Climate action typically includes street protests — gathering in person to show strength in numbers — and Earth Day is no exception. Pivoting to a digital live-stream event has meant major challenges for organizers, but also new opportunities for global connectedness and accessibility. Canadian activist movements can learn valuable lessons from Earth Day about refocusing quickly in the face of a major change of plans.
2020 was set to be an important year for climate action. COVID-19 will delay progress in the short term as stimulus packages intended to soften the impending recession will stretch public dollars, threatening the climate action the world so urgently needs.
Countless studies show that climate change disproportionately impacts women. Despite this, gender issues are often left out of climate action discussions. For Andrea Dicks, President of Community Foundations of Canada, the only way to achieve our climate goals is through collaboration—and that includes equality on all fronts.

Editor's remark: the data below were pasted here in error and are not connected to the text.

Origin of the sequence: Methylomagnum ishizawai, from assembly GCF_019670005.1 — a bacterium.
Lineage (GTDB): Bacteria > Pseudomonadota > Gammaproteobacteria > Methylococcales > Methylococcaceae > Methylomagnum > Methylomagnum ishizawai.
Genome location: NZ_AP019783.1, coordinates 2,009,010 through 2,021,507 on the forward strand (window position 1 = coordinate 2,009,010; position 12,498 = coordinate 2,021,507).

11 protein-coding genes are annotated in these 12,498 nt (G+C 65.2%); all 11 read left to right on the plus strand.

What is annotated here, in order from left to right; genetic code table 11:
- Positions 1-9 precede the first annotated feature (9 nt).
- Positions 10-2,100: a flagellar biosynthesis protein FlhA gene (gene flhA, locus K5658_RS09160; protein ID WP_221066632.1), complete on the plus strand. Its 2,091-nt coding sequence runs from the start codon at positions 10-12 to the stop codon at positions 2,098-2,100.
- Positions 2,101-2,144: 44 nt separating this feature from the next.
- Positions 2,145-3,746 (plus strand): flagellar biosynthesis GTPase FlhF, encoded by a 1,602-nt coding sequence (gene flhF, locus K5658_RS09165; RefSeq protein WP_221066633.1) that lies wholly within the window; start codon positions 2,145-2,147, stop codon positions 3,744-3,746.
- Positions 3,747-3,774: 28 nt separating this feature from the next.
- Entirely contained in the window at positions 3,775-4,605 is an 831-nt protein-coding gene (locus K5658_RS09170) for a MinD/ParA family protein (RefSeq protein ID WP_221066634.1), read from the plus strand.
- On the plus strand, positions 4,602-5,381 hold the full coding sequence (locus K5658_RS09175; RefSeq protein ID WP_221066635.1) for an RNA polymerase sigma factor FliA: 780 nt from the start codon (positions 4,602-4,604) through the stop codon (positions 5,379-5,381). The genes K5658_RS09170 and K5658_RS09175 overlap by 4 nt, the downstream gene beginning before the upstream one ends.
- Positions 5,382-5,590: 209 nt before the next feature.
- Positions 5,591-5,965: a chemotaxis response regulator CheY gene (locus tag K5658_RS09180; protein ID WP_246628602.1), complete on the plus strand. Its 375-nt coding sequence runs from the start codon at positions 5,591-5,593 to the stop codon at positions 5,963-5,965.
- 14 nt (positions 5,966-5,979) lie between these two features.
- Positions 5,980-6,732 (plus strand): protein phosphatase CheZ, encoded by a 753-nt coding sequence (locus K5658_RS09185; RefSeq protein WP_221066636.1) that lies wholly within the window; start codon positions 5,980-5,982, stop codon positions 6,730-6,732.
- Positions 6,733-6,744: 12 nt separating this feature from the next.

We’re fast-approaching the last decade of the UN Sustainable Development Goals, and scientific reports show us just how critical the need to take action for people and the planet is. At 2019 UNLEASH: A Global Innovation Lab for the SDGs, 1000 youth from 162 countries gathered in Shenzhen, China to accelerate innovative solutions to global problems.
“Climate change is not the problem. We are solving the wrong problem,” says Grace Hill, a 14-year old student and youth activist. In honour of both International Day of the Girl Child and the millions of young people who marched for climate action around the world last month, we're taking a closer look at the power of youth movements.
Millions are marching around the world to demand action from leaders on climate change. Notably, employees from technology companies are striking. Now, these companies are racing to lead the way by making ambitious sustainability pledges, which could drive transformative change.